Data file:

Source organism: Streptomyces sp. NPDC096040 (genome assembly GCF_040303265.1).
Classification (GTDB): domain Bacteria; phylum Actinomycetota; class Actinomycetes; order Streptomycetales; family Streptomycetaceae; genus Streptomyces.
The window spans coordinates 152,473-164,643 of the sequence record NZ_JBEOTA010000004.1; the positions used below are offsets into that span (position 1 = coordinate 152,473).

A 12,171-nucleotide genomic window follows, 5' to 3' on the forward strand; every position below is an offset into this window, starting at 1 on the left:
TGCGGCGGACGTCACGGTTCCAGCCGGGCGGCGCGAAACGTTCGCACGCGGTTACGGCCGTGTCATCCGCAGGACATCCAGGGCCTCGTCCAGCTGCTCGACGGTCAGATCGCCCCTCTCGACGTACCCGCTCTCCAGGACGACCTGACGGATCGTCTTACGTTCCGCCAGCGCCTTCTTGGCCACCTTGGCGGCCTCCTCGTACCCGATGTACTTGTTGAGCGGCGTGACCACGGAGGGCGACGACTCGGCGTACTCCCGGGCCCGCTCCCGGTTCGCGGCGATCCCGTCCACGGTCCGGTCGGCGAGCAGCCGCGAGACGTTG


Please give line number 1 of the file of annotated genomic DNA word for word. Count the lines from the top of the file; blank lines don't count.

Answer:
Source organism: Streptomyces sp. NPDC096040 (genome assembly GCF_040303265.1).